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A Scottish microbrewery that has received intense criticism for marketing products with an alcohol content far exceeding popular brands is shipping one of its beers to select retailers in California and New York City, Time magazine reported April 10.
BrewDog co-founder Jim Watt’s interest in the U.S. market stems from the fact that about half of the orders on his company’s website come from American customers. “We’re keen to push the envelope and challenge people’s perceptions of how beer can be enjoyed,” Watt said.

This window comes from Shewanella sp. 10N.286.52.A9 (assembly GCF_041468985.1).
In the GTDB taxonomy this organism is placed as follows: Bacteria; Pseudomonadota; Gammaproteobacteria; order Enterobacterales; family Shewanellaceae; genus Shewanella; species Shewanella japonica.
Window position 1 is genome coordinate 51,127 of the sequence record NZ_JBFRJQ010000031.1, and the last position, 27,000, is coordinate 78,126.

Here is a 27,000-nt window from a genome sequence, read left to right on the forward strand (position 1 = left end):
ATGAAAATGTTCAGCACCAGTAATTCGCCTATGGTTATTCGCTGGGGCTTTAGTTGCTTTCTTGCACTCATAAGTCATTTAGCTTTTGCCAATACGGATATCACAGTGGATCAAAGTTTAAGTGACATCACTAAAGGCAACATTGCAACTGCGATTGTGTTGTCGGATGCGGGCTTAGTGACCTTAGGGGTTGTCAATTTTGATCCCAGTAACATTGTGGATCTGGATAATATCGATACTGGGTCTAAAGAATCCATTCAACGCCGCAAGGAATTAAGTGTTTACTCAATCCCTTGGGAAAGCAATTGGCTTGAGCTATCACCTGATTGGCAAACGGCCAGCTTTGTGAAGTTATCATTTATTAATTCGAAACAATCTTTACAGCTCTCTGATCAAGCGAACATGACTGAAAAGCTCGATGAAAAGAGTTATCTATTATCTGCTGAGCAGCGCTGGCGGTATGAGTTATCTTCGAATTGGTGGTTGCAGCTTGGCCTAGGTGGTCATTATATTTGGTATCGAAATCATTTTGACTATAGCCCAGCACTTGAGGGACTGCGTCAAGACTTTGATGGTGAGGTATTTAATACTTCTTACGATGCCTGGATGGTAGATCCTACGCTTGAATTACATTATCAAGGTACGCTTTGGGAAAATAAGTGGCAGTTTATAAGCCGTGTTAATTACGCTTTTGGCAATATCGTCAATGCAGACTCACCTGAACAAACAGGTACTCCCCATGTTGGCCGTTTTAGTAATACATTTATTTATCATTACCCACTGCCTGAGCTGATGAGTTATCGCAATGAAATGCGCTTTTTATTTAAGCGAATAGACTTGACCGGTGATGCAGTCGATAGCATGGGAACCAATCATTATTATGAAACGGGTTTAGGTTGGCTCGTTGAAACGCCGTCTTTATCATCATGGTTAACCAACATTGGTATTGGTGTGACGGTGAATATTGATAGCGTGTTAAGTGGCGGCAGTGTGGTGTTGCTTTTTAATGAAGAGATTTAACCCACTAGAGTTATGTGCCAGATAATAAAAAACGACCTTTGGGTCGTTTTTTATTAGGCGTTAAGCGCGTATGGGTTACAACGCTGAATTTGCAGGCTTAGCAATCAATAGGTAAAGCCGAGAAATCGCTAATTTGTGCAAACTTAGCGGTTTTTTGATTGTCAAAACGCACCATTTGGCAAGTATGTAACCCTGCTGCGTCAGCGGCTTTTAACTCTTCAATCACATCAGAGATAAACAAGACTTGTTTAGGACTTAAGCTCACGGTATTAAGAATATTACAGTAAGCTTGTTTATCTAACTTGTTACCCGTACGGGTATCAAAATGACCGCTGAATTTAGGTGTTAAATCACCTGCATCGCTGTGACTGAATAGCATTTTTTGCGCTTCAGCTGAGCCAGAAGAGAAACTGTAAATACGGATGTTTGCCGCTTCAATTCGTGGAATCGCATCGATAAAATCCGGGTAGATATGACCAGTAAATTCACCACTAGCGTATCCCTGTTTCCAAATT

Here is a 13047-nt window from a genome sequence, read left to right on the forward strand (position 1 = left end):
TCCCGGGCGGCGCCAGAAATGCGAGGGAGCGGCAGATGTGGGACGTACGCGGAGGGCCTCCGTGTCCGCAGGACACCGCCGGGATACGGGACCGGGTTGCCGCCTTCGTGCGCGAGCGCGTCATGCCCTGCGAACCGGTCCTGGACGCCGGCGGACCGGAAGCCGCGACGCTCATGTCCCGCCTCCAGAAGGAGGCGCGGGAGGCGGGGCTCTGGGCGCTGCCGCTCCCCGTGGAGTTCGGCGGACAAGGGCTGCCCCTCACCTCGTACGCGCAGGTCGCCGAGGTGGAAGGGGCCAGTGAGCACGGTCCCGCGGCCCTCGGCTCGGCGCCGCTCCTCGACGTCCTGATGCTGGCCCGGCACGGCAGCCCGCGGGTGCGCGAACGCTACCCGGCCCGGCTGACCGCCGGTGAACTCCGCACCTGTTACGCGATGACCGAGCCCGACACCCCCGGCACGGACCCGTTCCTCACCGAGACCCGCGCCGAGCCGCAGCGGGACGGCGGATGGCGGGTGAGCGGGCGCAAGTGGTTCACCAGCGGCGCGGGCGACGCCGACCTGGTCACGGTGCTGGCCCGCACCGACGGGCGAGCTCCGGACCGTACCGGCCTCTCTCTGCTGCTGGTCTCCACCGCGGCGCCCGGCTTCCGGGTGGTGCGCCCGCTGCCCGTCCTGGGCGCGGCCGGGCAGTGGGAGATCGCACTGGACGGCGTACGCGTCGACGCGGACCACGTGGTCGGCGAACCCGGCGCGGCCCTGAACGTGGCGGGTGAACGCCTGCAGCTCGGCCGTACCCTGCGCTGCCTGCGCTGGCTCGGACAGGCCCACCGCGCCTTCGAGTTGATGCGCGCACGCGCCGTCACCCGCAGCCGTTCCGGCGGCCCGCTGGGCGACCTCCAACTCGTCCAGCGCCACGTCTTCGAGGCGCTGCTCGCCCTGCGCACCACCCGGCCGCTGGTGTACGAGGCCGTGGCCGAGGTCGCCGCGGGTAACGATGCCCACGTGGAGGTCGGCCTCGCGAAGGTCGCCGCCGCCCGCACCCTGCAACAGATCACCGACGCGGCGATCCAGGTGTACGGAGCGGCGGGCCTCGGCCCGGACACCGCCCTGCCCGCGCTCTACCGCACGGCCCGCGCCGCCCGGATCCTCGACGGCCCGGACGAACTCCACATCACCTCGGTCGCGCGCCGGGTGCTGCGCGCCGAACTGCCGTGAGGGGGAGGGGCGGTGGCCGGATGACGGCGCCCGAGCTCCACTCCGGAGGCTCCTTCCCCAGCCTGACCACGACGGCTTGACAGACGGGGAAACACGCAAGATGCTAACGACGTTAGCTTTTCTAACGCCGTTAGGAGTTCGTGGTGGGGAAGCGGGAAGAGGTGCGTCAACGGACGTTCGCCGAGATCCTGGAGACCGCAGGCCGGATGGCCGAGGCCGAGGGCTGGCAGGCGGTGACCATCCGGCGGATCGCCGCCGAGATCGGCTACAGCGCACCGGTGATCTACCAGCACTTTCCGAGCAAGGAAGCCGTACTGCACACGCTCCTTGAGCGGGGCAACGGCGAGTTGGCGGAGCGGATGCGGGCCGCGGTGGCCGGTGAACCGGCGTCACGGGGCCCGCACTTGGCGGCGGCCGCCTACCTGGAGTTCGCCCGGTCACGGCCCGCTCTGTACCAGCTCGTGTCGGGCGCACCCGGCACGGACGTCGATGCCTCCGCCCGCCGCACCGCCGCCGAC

The beer being shipped to the U.S. market, called Tactical Nuclear Penguin, contains 32 percent alcohol by volume, more than six times what is found in typical domestic beers.
BrewDog’s marketing tactics have gotten the company in trouble on numerous occasions in Europe. Last December, British alcohol regulators ordered stores to stop selling its 18.2 percent alcohol beer. Jack Law, chief executive of the group Alcohol Focus Scotland, has referred to BrewDog’s products as “irresponsible” as his nation deals with significant alcohol problems.
Tactical Nuclear Penguin isn’t even BrewDog’s highest-alcohol beer. In response to a German brewer’s release of a 40 percent alcohol beer, BrewDog created a 41 percent brew.
Some observers say the extremely high cost of these products (Tactical Nuclear Penguin costs around $53 a bottle) is likely to keep them out of the hands of most young drinkers.